Can Johannesburg be as clean as Rwanda’s capital, Kigali? Yes.
Can such cleanliness be achieved without Rwanda-style discipline? That’s a challenge.
I support the A Re Sebetseng campaign initiated by Joburg mayor Herman Mashaba, where people are encouraged to do community work. This consists mainly of once-a-month clean ups, based on Rwanda’s umuganda.
Umuganda is compulsory. All Rwandese over 18 and younger than 65 must participate. The International Labour Organisation, which tries to hold Rwanda accountable to the Forced Labour Convention, says “persons who fail to participate without justified reasons are punishable by a fine not exceeding 5 000 Rwandan francs (R72)”.
Such compulsion is not feasible in our constitutional democracy.
While visiting Kigali over the weekend, Mashaba tweeted pictures showing umuganda successes. Umuganda means “coming together in common purpose to achieve an outcome”. Umuganda predates the colonial era. Arguably, it was manipulated by German occupiers, then by Belgians and then by Tutsis to achieve political ends.
Indeed, Penine Uwimbabazi says in a 2012 PhD dissertation, An Analysis of Umuganda: the Policy and Practice of Community Work in Rwanda, that it “may also be the means by which existing power relations are entrenched and reproduced”. Common purpose can be used to unite people behind, or against, leadership.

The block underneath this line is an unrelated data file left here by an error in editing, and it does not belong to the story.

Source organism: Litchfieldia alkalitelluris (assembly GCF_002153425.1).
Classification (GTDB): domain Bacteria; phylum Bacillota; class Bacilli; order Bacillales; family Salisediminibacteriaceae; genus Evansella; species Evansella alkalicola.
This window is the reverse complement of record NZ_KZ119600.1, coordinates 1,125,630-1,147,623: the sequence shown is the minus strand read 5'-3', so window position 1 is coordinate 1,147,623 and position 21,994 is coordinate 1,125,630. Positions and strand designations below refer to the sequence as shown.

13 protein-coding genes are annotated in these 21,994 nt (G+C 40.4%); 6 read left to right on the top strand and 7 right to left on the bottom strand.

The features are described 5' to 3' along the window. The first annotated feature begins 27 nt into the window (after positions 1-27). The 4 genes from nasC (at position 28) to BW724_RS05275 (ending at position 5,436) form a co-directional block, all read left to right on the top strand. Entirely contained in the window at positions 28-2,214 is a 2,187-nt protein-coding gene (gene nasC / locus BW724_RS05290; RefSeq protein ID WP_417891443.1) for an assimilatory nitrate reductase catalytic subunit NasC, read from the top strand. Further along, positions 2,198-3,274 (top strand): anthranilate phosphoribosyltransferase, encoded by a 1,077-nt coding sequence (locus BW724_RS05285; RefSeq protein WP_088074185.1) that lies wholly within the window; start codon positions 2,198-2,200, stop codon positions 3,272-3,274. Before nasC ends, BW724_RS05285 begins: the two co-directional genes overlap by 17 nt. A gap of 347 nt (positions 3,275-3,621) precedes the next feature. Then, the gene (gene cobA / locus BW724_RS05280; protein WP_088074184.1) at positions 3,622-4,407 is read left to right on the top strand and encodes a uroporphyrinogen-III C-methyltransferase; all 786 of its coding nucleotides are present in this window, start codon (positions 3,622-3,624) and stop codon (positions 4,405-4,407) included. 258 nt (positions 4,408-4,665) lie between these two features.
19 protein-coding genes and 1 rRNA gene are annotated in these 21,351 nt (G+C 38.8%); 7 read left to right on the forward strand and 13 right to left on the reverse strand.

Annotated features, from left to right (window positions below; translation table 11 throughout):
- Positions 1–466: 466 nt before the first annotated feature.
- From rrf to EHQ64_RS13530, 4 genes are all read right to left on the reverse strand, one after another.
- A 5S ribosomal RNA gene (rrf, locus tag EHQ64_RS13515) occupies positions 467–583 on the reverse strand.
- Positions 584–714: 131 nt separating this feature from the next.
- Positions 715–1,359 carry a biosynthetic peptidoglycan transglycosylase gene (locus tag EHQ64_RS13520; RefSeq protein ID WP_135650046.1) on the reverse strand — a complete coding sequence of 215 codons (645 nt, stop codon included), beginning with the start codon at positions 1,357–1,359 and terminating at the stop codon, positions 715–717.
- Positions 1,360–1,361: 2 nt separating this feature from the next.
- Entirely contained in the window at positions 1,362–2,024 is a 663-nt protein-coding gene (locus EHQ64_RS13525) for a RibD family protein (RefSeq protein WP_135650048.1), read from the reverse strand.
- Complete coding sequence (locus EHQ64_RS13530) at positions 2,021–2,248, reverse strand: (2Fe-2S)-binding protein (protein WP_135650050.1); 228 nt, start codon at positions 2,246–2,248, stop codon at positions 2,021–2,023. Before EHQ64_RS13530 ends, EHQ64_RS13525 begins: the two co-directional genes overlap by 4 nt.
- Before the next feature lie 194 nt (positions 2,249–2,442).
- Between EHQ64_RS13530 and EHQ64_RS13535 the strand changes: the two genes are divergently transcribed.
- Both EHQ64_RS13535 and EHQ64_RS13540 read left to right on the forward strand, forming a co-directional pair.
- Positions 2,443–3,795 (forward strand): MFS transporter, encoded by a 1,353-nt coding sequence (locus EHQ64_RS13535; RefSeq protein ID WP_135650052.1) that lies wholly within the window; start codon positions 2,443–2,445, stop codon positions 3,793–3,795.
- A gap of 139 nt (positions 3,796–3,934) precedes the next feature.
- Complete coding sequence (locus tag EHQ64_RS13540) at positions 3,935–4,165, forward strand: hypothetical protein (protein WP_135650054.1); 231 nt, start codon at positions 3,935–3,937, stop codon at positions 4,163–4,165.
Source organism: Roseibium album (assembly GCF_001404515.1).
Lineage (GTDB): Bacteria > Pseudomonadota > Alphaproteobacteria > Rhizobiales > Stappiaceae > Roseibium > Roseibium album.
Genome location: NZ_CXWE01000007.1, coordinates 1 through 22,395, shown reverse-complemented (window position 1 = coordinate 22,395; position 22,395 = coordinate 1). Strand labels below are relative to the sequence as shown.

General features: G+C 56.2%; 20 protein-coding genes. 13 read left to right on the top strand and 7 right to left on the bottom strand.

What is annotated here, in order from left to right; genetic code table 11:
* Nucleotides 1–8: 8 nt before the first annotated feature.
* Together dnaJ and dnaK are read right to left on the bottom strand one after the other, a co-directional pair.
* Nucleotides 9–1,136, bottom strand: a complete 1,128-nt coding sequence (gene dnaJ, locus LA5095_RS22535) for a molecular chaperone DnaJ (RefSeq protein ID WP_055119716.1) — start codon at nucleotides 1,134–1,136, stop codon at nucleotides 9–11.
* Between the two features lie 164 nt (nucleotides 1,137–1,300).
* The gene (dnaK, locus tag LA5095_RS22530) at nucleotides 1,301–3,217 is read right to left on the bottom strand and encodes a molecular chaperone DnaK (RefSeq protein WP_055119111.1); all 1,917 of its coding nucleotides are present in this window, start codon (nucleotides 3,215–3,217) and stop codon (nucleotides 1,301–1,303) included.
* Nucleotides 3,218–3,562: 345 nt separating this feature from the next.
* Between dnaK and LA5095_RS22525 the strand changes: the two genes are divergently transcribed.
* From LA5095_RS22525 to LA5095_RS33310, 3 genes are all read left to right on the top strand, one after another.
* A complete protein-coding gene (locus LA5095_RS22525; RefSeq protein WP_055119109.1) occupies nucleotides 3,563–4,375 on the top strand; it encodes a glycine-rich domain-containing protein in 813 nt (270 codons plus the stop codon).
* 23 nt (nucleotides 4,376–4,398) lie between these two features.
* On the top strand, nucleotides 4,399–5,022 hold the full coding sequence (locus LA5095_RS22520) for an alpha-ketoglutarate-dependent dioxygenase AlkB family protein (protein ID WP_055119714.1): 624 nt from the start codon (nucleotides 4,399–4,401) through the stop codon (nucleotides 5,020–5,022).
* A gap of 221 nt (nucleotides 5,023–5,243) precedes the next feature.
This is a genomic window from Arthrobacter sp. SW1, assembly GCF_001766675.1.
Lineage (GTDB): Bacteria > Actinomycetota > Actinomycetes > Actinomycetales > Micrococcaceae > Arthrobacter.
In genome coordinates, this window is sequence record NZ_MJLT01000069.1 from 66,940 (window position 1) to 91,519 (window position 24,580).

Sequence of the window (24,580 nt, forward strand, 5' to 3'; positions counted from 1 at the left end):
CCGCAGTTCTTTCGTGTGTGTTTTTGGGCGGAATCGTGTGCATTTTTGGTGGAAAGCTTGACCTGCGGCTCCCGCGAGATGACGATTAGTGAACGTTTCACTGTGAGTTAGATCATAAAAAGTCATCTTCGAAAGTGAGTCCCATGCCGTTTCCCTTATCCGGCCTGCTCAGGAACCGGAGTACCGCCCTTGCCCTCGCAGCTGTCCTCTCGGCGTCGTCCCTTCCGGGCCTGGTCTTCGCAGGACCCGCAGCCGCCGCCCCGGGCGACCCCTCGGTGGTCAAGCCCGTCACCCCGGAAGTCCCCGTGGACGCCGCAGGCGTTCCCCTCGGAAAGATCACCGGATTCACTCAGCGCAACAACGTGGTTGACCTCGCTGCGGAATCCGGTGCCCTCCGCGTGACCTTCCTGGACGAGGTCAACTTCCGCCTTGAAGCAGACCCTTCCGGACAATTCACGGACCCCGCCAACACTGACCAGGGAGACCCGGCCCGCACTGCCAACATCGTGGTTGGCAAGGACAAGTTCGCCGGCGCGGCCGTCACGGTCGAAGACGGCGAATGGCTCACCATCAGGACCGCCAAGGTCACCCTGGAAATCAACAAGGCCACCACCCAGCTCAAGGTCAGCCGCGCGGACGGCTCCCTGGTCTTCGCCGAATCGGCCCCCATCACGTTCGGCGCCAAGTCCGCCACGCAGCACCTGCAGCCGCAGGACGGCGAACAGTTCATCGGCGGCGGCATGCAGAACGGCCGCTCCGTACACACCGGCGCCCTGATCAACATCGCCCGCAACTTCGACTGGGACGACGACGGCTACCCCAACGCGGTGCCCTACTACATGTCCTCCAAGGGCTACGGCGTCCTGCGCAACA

Citizens of Joburg come from diverse backgrounds of community involvement. They could pull together in common purpose.
But right now Kigali and Joburg are worlds apart. One city fines citizens who don’t volunteer, the other has difficulty enforcing bylaws.
Attitude is also a problem. On Monday, my Pikitup bin was placed in the street, neatly alongside a bag used for recyclable materials. When collecting the emptied bin later, I felt obliged to pick up litter strewn across the road.
Who made that mess? Was it the trolley-pushing waste pickers, Pikitup workers, or recycling company employees? Who knows? In combination, they left the street in a worse state.
Why? Does no one care, or don’t they know any better? Those who praise the work done by trolley pushers should spend time visiting where these folk live and sleep among rats. Some public open spaces are undergoing severe environmental degradation.
Trolley pushers and those employed by Pikitup and recycling companies need to care more about what they are doing. So, too, do litter-bug motorists who toss out cigarette butts and other junk as they drive along.
Neighbourhood cleanliness should not be left to those who earn their living from waste. A Re Sebetseng also offers a chance to reclaim a sense of community.
Too many people, especially in the northern suburbs of Joburg, think wealth buys them immunity from community involvement.
“I pay high rates and taxes”, is a common refrain. “Why should I do this or that.”
Well, no one is going to force you, or fine you. It’s your decision. But if you do join, you’ll not only help uplift your neighbourhood. You’ll learn more about your community. And about yourself. You’ll become a better person.
As Muhammad Ali said, “Service to others is the rent you pay for your room here on earth”.
See you on May 19.